San Francisco’s facial recognition ban is most likely the beginning of a national battle over the technology. But what does it say when a city that exists to push technology as far as it can – rejects this technology?
San Francisco ban’s facial recognition technology while China is pushing it as far as it can go. Chins is even using it as social klout:
“A low social credit score will exclude you from well-paid jobs, make it impossible for you to get a house or a car loan or even book a hotel room. The Government will slow down your internet connection, ban your children from attending private schools and even post your profile on a public blacklist for all to see.” Steven W. Mosher
So, what do you need to know about facial recognition?
What is Facial Recognition?
Facial recognition is a technology that is capable of recognizing a human face. It uses a photo of a person to read the geometry of their face. Attributions can include the distance between their eyes and the space between their forehead and chin. These and other distinguishing features make up a facial signature, allowing the technology to determine a person’s identity.
Facial recognition technology uses photos and images stored online or captured from surveillance footage to identify a person by matching their facial signature. This data is then stored in a database. It can be searched and accessed at a later time by business and government agencies. The industry is growing incredibly fast, and Symantec Corporation expects the facial recognition market to grow to over $7.5 billion in 2022 – almost double the size it was in 2017.
According to a study performed by Georgetown University, half of all American adults have their facial signature stored in one or several facial-recognition databases. These databases can be searched by law enforcement and other government agencies, and sometimes by marketers.
Recently, San Francisco has banned facial recognition and high-tech surveillance stating that the technology is incompatible with a healthy democracy and citizens’ rights to privacy. This sends an important message to the rest of the country, as San Francisco is one of the most technologically-accepting cities. As a result, local agencies cannot use the technology and any new surveillance must be approved by the city. Some feel that this puts safety at risk, but others argue that this technology is invasive and infringes on privacy and literacy.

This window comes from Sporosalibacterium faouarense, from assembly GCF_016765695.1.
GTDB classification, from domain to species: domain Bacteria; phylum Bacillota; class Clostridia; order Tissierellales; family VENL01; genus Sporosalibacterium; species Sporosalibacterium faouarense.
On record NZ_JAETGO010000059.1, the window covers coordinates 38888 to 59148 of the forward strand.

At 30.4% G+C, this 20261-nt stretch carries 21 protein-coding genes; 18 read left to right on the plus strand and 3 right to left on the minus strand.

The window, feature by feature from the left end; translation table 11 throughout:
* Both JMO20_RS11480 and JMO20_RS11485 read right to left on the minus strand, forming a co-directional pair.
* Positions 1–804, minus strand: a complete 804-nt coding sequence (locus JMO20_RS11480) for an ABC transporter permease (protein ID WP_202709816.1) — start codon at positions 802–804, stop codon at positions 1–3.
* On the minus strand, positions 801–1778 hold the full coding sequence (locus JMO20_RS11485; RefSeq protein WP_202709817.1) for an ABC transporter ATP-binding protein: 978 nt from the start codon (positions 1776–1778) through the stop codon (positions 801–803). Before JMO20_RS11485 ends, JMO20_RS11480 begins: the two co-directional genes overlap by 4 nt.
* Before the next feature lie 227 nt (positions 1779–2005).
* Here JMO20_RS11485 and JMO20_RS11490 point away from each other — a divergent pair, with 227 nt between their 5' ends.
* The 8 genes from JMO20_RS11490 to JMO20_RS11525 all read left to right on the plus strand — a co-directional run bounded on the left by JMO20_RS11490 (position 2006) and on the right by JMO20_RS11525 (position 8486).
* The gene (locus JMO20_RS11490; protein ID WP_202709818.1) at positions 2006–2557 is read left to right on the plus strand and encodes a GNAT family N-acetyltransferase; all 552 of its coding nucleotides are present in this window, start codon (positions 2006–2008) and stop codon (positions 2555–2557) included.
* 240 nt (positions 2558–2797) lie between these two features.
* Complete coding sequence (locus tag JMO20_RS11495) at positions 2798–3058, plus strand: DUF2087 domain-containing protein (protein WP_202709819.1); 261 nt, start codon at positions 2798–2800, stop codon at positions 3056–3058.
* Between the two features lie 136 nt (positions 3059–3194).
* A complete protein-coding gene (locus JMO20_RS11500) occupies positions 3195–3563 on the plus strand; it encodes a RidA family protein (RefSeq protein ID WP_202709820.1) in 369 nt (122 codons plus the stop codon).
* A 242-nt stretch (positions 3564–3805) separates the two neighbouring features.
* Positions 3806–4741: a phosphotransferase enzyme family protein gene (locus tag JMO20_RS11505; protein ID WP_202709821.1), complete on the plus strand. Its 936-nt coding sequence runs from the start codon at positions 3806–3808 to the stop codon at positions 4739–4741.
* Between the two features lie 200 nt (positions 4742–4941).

There is a fear that the technology could be manipulated. If put in the wrong hands this could have serious societal ramifications. We are even seeing the technology and its risks portrayed in shows like Black Mirror. The episode titled “Nosedive” shows a world where everyone is rated on every interaction they have, and their rating affects everything from their economic status to who they can spend time with.
Is this where facial recognition technology is headed? While seemingly far-fetched, these fears have already become a reality in parts of the world like China, where they have implemented “Social Credit Scores” run by Alibaba, the online-shopping giant.
The scores range from 350 to 950 and are dependent on social and financial behaviours. Your score can go up by doing good deeds like giving blood. Or, it can decrease if you get caught quarrelling with a neighbour. Essentially, the Chinese government is using facial recognition technology to monitor all actions. Assign points. And create a grading scale – whether they be positive or negative.
Individuals with high scores are treated as first-class citizens and are given access to perks. Some of those include: skipping lines in hospitals, getting better foreign exchange rates, and renting without a security deposit. Low-scorers, on the other hand, can be denied a mortgage. Low Scores can even be blacklisted. This can cause other individuals to avoid communication with them for fear that their score will decrease as well.
What Don’t We Know?
Although the US does not have a social point system that tracks everyone’s actions, facial recognition is already used in many different places. Airports use the technology to monitor travellers coming in and out of the country. Colleges use it to take attendance. Companies like Apple use it to let you lock your phone.
Even with San Francisco banning facial recognition, this ban does not apply to areas run by federal agencies like airports and seaports. Symantec Corporation reported that the FBI has access to over 412 million facial images that can be used for matching facial signatures.
In fact, new open-source tools like “Social Mapper” can be used to automatically search social media networks to find images and locate Facebook or Twitter profiles based on a name and photo.
That definitely makes you think about who has access to your images and personal information. Was that “10-year” Facebook challenge a viral trend, or actually a facial recognition experiment to test aging patterns?